Yesterday we got seven people together to hire a seven passenger taxi van for the day. Our driver, Gustavo, picked us up at 9:30 AM and drove us into Loreto to run all our errands. We dropped three people off at an internet cafe and the remaining four drove from ferreteria to ferreteria looking for acetone, butane, and hydraulic fluid among other things. We must have tried at least half a dozen places before John finally gave up on the latter, and we cut Gustavo loose until Noon. The four of us walked around town (fishing tackle was the next goal), and checked out the Malecon, before rendezvousing at the internet cafe. Gustavo then drove us all back to the center of town where we had a nice lunch at Cafe Ole. We split up for some quick shopping and sight-seeing and met back up at the taxi again at 2:00. Then we did our "big shop" with stops at the supermercado (not so super after La Paz!), fruteria, panaderia, and finally, the deposito. By the time we arrived back at the dinghies it was almost 4:00 and everyone was tired. The taxi was 700 pesos round trip, and split seven ways it was worth it. It was especially nice to be able to store our purchases in the back of the taxi throughout the day, instead of having to haul everything around with us the entire time!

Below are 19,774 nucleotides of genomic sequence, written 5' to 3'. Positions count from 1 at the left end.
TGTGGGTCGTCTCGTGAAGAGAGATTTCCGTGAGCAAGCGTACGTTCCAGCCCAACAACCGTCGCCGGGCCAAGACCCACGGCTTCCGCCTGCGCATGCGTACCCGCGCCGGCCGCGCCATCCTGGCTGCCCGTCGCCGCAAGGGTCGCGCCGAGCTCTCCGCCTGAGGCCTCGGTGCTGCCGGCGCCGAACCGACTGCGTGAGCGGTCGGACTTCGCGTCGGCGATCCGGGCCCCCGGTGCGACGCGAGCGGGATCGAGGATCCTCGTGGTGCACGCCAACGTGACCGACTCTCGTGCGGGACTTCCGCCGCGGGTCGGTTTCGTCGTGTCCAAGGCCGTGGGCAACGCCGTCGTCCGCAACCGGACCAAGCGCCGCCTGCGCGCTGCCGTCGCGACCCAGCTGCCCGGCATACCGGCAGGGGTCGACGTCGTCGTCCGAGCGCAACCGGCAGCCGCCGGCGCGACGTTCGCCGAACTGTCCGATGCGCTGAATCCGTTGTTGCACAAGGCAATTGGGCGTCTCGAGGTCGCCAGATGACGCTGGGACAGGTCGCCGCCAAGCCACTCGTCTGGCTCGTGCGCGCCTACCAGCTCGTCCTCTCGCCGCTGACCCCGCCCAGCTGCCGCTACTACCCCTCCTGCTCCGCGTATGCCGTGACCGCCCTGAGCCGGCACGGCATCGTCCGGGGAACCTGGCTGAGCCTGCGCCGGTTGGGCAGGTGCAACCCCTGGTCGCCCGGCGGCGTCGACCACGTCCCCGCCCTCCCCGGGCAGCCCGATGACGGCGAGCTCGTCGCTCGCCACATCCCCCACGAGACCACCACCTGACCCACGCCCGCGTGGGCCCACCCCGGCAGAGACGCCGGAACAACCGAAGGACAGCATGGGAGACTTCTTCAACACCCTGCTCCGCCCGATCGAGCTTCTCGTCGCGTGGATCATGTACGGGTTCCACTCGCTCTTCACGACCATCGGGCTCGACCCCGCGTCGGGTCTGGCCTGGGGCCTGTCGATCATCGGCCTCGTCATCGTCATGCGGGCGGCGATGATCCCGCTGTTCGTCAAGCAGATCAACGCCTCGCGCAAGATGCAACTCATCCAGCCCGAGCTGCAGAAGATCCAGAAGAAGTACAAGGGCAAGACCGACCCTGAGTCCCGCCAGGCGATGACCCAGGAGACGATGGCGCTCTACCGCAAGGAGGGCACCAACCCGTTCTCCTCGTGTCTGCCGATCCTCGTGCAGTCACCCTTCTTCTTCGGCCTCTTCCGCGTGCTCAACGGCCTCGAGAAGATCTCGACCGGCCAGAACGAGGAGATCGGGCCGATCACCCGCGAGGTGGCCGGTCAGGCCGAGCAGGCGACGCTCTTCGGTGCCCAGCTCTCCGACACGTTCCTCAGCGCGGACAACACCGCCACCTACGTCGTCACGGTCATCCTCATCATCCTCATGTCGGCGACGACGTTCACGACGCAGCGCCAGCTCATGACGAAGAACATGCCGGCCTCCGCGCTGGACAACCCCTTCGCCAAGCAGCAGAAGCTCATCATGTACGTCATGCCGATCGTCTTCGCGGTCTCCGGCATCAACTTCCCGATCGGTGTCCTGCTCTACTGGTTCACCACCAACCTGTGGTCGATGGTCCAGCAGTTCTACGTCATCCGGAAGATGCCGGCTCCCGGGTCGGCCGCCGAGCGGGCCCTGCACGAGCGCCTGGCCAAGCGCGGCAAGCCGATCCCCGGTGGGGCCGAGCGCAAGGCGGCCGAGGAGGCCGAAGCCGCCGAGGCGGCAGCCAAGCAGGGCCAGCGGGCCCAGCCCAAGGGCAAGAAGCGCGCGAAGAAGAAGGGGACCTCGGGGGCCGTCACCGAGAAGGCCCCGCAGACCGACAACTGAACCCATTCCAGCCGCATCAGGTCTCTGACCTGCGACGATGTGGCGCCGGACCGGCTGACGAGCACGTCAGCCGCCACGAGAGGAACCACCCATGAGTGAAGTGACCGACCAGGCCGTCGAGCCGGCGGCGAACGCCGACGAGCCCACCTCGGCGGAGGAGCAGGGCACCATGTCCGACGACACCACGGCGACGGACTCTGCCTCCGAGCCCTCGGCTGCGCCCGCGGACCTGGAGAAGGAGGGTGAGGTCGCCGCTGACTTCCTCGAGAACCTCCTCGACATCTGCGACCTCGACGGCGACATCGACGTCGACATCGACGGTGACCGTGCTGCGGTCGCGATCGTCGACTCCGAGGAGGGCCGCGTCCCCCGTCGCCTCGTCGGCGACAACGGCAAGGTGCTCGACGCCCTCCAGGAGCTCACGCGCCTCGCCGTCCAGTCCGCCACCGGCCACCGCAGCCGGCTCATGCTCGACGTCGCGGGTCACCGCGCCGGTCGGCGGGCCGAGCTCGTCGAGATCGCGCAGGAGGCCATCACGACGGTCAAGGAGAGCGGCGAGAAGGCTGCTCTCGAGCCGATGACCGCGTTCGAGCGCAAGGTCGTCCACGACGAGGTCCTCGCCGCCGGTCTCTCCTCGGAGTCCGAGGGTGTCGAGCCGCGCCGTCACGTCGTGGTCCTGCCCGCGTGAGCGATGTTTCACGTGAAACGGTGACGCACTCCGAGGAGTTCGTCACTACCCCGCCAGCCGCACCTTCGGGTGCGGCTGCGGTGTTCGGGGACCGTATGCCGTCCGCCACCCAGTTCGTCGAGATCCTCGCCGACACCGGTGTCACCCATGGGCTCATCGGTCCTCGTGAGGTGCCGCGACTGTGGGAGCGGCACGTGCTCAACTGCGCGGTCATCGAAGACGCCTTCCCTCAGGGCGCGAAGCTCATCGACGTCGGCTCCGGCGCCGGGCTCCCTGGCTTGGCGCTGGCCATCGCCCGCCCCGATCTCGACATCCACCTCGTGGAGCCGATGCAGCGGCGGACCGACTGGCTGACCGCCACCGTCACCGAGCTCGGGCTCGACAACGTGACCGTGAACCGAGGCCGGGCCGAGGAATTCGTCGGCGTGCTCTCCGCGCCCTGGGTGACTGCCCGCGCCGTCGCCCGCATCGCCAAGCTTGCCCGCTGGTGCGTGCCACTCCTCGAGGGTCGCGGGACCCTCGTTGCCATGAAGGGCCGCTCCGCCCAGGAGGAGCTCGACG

But it wasn't time to relax yet. John needed to go up the mast to 1) fix the roller furling (which got a little messed up when he made the mistake of letting off halyard tension before unfurling the drifter), 2) attach the Mexican courtesy flag to the outer shroud (this way it won't bang on the shrouds like it does from the flag halyard), and 3) affix reflective tape to the mast to make it easier to find Nakia in a crowded, dark anchorage (Phil, remember the panga ride in Turtle Bay?!). While John was up the mast I was putting away the mass of stuff we'd bought. This entails taking everything out of boxes (actually I did that before we even put it in the dinghy), wiping off dusty cans, labeling cans with a Sharpie, removing labels from cans, stowing everything, and separating the tortillas. The latter is something we learned about only recently. We had trouble with our fresh tortillas sticking together until John finally asked a local what to do about it. The secret is that you need to separate all of them until they've had a chance to cool, then you can stack them again and store them. So picture a kilo each of corn and flour tortillas strewn about all over the galley and dining table. In the midst of all this I was up and down the companionway helping John while he was up the mast.